Canoes are popular on lakes and rivers due to efficiency on the water. They are easy to portage, or carry overland around obstructions like rapids, or just down to the water from a car or cabin. Kayaks can be found on calm inland waters, whitewater rivers, along the coasts in the oceans. Known for their maneuverability and seaworthiness, kayaks take many shapes depending on their desired use. Rowing craft are popular for fishing, as a tender to a larger vessel, or as a competitive sport. Rowing shells are long and narrow, are intended to convert as much of the rower's muscle power as possible into speed; the ratio of length of waterline to beam has much importance in marine mechanics and design.. Row boats or dinghies are oar powered, restricted to protected waters. Rowboats are heavy craft compared to other has Sailing can be either competitive, as in collegiate dinghy racing, or purely recreational as when sailing on a lake with family or friends. Small sailboats are made from fiberglass, will have wood, aluminum, or carbon-fiber spars, a sloop rig.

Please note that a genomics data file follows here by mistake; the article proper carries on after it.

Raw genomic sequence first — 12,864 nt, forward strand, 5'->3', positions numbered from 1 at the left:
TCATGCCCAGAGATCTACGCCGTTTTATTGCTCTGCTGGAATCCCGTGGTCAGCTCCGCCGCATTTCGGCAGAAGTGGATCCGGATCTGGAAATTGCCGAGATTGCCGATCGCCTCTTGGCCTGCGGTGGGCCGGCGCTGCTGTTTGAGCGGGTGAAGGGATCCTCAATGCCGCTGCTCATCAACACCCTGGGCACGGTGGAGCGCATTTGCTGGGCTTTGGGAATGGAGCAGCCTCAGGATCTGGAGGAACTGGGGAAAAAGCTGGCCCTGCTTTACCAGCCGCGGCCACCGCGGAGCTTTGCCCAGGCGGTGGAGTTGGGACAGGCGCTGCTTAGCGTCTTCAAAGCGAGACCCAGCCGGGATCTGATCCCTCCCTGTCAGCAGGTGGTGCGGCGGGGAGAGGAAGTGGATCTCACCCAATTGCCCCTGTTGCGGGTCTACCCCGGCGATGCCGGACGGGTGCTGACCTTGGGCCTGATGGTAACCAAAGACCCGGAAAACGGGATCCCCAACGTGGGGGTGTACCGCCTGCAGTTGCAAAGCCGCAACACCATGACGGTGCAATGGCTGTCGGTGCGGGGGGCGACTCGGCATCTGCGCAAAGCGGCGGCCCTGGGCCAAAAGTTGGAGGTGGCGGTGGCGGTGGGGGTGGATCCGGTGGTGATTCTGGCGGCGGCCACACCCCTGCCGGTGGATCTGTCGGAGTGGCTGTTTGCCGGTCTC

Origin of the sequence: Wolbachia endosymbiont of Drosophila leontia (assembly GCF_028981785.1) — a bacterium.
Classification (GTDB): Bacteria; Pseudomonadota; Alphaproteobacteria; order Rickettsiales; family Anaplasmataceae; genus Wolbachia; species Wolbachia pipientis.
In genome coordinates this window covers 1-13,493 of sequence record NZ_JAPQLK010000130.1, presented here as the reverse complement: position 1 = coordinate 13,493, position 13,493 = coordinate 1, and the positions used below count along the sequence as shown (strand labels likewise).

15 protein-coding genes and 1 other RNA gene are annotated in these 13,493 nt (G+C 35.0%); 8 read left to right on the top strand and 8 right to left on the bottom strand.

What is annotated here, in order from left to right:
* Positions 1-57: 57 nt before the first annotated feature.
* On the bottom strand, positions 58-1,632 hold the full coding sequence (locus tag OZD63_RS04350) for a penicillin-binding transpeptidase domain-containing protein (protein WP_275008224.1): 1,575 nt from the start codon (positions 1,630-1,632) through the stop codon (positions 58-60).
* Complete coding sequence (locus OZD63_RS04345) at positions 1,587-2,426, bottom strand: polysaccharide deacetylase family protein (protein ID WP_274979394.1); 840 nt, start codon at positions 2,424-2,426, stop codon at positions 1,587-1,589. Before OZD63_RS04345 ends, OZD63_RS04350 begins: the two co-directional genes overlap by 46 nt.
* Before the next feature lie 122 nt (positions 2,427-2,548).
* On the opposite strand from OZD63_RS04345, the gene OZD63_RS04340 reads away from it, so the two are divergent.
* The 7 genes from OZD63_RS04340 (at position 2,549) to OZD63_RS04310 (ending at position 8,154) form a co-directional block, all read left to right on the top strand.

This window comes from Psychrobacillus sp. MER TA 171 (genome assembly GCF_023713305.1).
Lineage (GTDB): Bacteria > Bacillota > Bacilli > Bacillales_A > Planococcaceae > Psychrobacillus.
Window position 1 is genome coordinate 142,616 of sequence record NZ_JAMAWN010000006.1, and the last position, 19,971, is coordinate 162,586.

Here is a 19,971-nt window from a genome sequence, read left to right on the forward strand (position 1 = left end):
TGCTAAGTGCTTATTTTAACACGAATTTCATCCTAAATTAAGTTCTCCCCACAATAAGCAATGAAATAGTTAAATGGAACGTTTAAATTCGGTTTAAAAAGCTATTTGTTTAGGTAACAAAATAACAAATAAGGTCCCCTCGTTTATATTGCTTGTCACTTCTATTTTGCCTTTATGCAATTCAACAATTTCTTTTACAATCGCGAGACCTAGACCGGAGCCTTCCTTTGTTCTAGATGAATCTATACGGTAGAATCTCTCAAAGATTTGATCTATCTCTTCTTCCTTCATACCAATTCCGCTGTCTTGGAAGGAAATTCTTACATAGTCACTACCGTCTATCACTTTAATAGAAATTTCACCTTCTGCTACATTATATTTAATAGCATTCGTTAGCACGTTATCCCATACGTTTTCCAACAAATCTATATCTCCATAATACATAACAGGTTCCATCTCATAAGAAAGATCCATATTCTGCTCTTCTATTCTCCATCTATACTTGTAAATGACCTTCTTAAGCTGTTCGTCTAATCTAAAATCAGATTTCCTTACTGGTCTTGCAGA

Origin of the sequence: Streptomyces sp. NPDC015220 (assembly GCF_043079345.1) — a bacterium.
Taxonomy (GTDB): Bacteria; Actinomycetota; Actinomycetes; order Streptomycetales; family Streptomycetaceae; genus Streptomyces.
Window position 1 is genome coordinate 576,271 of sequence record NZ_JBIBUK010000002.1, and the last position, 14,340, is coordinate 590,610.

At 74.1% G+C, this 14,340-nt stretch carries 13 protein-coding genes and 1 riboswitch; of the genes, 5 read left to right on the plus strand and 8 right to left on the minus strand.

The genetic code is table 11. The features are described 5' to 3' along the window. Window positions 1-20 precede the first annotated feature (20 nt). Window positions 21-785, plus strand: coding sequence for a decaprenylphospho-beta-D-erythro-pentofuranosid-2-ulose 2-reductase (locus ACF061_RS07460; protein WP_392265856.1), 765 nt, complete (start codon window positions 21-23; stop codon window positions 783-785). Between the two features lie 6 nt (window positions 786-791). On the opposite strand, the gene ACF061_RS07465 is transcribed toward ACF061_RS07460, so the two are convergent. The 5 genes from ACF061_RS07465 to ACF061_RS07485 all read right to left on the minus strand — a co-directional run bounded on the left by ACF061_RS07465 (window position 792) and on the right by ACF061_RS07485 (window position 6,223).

Racing dinghies and skiffs tend to be lighter, have more sail area, may use a trapeze to allow one or both crewmembers to suspend themselves over the water for additional stability. Daysailers tend to be wider across the beam and have greater accommodation space at the expense of speed. Cruising sailboats have more width, but performance climbs as they tend to be much longer with a starting over-all length of at least 25 feet re-balancing the dynamic ratio between length of waterline and beam width. Freshwater fishing boats account for 1/3 of all registered boats in the U. S. and most all other types of boats end up being used as fishing boats on occasion. The boating industry has developed freshwater fishing boat designs that are species-specific to allow anglers the greatest advantage when fishing for walleye, trout, etcetera, as well as generic fishing craft. Watersport Boats or skiboats are high-powered Go-Fast boats is designed for activities where a participant is towed behind the boat such as waterskiing and parasailing.